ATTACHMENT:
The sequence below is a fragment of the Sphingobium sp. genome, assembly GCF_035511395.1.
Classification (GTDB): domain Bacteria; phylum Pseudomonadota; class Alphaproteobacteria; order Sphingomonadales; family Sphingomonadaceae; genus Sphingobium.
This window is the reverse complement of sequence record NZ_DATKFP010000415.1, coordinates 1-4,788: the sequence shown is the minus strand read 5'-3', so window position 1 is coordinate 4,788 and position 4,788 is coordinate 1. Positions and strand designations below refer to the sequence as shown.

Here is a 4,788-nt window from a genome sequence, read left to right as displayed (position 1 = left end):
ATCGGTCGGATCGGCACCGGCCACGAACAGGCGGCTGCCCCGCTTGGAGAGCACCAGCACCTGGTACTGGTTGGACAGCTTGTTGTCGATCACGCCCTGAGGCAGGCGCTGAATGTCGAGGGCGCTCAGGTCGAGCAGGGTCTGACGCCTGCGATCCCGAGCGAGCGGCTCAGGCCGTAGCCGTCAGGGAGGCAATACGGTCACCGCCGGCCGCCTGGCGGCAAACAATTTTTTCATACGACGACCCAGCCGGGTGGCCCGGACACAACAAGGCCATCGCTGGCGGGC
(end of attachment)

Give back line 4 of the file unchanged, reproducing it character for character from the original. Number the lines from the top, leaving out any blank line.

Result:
Here is a 4,788-nt window from a genome sequence, read left to right as displayed (position 1 = left end):